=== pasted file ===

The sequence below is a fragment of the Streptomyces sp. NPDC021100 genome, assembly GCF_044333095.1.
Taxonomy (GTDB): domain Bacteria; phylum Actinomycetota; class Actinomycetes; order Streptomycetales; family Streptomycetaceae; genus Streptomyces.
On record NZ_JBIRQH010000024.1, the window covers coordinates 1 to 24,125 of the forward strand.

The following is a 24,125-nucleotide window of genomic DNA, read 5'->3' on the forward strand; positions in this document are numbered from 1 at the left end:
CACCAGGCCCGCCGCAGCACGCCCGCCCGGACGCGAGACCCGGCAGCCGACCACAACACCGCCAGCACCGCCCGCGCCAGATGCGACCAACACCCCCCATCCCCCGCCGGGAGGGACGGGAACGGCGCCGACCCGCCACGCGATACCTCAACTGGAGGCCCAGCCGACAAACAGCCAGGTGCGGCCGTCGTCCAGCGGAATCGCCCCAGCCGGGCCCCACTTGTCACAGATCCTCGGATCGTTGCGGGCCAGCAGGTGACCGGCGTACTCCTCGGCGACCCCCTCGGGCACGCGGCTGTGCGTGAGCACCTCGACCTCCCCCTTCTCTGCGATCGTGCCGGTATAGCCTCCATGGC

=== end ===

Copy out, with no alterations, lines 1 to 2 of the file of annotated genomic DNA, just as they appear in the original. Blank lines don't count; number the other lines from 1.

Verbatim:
The sequence below is a fragment of the Streptomyces sp. NPDC021100 genome, assembly GCF_044333095.1.
Taxonomy (GTDB): domain Bacteria; phylum Actinomycetota; class Actinomycetes; order Streptomycetales; family Streptomycetaceae; genus Streptomyces.